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Limitations of Hearing Loss Testing in Newborns

Posted by Gabor Bethlendy

Mar 7, 2014 12:33:30 AM

Newborn hearing screening has positively affected childhood developmental outcomes. However, limitations remain, including;

Hearing_Loss_Baby_Table_Grey_Pencil
  • high false positive and negative rates of detection for progressive and late onset deafness
  • multi-tiered testing is routinely required as symptoms develop
  • there is no focus on differentiating non-genetic causes, genetic predisposition to ototoxic drugs, and genetic causes of hearing loss.

Molecular genetic testing could address these weaknesses by providing a specific diagnosis not dependent on phenotype and not requiring confirmatory follow-up testing.

Despite these limitations the prevalence of childhood hearing loss (HL) has declined in an era of vaccinations and less ototoxic drugs. Still genetic causes of HL represent 40-50% of cases. Most are non-syndromic (NSHL), and not associated with other clinical features. Despite eliminating HL due to congenital rubella andHaemophilis sepsis/meningitis, congenital NSHL continues to affect 1/1,000 newborns.  By adulthood, an additional 1/1,000 will develop HL. It is interesting that the incidence is higher than most metabolic disorders which are included in mandatory newborn screening programs.  Early diagnostic detection of congenital NSHL is critical since early auditory stimulation by 6 months of age is required for age apprpriate speech and language development1,2. The costs associated with special education for the affects of a late diagnosed child range from $38,000-240,0003 per life. Consequently, screening for NSHL became a national priority in 1993 when NIH endorsed universal screening by 3 months of age4-6.  The American Academy of Pediatrics and American College of Medical Genetics also endorsed screening7,8. Currently there are 2 approaches to screening: high-risk and universal. High-risk screening detects ~50% of affected infants. Development of physiological screening tests suitable for testing newborns led to universal screening. More recently focus has shifted to development of more efficient cost-effective technologies and methodologies. In our next blog we will discuss these methodologies; Audiometric Newborn Screening, Cytomegalovirus (CMV), GJB2 and GJB6 Mutations, Mitochondrial (MT) mutations, Syndromic Deafness, Usher syndromes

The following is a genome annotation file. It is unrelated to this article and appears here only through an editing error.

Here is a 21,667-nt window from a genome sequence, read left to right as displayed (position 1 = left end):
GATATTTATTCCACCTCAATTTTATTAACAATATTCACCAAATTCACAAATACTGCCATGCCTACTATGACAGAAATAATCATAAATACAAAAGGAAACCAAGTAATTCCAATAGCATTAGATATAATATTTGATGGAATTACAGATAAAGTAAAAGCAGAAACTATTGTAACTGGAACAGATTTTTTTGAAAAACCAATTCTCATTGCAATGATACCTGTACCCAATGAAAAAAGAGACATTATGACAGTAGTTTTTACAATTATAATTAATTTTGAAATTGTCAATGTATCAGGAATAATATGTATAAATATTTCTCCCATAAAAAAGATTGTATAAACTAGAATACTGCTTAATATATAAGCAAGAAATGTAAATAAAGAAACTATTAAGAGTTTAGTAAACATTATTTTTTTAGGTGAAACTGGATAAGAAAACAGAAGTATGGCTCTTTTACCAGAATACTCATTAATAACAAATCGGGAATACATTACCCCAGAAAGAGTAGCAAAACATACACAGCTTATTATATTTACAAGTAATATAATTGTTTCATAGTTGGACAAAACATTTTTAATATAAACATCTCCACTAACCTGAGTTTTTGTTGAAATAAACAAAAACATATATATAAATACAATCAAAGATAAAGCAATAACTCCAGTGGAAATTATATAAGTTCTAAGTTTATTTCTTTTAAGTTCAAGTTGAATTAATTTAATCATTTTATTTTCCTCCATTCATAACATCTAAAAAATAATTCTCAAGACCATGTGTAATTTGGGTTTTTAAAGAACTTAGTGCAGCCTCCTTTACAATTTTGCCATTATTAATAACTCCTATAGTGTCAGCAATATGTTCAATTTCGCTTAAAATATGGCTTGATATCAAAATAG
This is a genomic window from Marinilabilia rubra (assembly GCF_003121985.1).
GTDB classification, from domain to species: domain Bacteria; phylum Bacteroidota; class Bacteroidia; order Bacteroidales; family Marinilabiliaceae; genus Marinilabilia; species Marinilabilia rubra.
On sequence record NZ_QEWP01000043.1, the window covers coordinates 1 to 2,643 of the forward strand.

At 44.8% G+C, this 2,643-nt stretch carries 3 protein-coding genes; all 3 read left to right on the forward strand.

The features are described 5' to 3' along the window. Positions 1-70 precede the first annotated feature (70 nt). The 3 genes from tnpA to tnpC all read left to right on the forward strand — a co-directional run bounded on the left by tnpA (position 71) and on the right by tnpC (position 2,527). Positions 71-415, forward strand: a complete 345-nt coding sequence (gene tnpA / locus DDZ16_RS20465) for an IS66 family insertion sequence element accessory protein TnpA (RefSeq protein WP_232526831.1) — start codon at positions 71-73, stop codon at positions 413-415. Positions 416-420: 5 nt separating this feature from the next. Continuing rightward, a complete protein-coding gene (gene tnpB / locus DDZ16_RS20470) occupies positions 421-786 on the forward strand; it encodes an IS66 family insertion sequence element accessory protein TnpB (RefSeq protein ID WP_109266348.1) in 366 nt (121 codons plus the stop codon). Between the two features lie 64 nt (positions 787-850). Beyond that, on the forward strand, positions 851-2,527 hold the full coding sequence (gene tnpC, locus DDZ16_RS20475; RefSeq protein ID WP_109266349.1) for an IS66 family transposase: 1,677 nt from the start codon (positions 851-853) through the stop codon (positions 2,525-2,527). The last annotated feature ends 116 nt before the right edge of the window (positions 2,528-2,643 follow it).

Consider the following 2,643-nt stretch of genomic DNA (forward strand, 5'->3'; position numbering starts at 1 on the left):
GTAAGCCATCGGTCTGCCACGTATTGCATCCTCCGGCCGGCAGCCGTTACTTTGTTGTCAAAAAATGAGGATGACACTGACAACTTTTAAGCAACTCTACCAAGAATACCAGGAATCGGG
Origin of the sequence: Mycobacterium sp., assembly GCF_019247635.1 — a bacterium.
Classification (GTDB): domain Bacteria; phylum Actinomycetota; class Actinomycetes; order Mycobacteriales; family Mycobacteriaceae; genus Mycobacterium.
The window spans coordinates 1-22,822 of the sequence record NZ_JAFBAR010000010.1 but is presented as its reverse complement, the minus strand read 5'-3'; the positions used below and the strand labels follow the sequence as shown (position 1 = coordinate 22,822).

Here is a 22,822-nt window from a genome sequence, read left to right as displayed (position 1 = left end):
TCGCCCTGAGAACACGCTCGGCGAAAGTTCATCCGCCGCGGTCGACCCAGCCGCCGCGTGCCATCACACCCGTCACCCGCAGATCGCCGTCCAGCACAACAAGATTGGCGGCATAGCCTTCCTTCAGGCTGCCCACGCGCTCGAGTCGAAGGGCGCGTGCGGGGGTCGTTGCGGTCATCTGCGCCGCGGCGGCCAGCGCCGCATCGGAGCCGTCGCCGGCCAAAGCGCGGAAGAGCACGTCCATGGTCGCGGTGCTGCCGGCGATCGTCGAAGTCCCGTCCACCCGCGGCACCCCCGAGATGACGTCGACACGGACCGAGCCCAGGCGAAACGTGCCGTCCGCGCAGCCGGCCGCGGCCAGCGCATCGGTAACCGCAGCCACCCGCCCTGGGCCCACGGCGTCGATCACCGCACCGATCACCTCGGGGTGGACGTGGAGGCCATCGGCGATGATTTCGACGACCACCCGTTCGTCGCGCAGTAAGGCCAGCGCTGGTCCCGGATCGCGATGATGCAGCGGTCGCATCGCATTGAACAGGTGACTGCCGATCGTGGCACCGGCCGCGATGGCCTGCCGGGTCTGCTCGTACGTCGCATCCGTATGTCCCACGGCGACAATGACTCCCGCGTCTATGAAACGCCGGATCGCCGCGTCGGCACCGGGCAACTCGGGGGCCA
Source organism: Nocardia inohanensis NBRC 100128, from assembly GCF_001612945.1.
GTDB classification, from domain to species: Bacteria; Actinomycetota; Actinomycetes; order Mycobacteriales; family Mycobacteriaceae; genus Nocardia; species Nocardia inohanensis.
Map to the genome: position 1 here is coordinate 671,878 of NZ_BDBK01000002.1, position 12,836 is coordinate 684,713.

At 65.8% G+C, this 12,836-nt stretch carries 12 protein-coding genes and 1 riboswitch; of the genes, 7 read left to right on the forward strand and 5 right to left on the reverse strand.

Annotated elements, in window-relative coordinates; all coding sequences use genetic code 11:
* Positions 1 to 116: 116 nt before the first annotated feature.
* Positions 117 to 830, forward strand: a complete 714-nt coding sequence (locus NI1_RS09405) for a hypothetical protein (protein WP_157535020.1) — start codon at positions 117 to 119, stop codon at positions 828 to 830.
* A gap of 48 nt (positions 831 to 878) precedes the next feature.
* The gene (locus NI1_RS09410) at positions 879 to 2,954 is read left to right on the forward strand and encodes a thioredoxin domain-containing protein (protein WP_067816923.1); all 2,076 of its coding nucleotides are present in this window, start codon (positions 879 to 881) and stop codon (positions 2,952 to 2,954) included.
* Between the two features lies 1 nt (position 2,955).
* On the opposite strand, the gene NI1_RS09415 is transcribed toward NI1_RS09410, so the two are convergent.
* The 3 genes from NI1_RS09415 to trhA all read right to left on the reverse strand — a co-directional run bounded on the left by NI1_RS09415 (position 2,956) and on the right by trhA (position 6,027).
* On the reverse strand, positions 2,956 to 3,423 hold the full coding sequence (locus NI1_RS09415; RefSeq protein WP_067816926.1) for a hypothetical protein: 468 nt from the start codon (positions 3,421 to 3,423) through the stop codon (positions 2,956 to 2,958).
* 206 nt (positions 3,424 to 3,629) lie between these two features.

There are also misconceptions about hearing loss screening;

  • One is that parents will know if their child has a hearing loss by the time their child is 2-3 months of age. Prior to the universal hearing screening, the average age at which children were found to have a HL is 2-3 years.
  • Another, frequent misconception is that HL does not occur often enough to justify the use of universal screening programs. At 2-4 per 1000 live births it has been estimated to be one of the most common congenital anomalies.
Current theory holds that auditory stimuli during the first 6 months of life are critical to the development of speech and language skills. Children identified when they are younger than 6 months do not have these delays and are equal to their hearing peers in terms of speech and language. A successful test for HL would also reduce the cost to society as a whole by obviating the need for ancillary services.  Thus prompt diagnosis would have a direct impact on individuals and society as a whole.

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  1. Parving A. The need for universal neonatal hearing screening - some aspects of epidemiology and identification. Acta Paediatr Suppl. 1999: 88; 69-72 [PMID: 10626584].
  2. Löhle E, Holm M, Lehnhardt E. Preconditions of language development in deaf children. Int J Pediatr Otorhinolaryngol. 1999: 47; 171-175 [PMID: 10206366].
  3. Mahr PE, Feldman JJ, Dunbar JL. The societal costs of severe to profound hearing loss in the United States. Policy Anal Brief H Ser. 2000: 2; 1-4 [PMID: 11763878].
  4. NIH Consensus Development Conference Statement Early Identification of Hearing Impairment in Infants and Young Children. Int J Pediatr Otorhinolaryngol. 1993: 27; 215-227 [PMID: 8270361].
  5. Screening for Hearing Impairment. US Preventive Task Force. In: Guide to Clinical Preventive Service. 2nd Ed. Alexandria, VA. Int Med Publishing. 1996:933.
  6. Kemper AR, Downs SM. A cost-effective analysis of newborn hearing screening strategies. Arch Pediatr Adolesc Med. 2000: 154; 484-488 [PMID: 10807300].
  7. American Academy of Pediatrics Joint Committee on Infant Hearing 1994    Position Statement. Pediatrics. 1995: 95; 152-156 [PMID: 7770297]. Statement of the American Board of Medical Genetics on Universal Hearing Screening. Published January 2000. https://www.acmg.net/StaticContent/StaticPages/Universal_Hearing.pdf . Accessed 11/29/2013.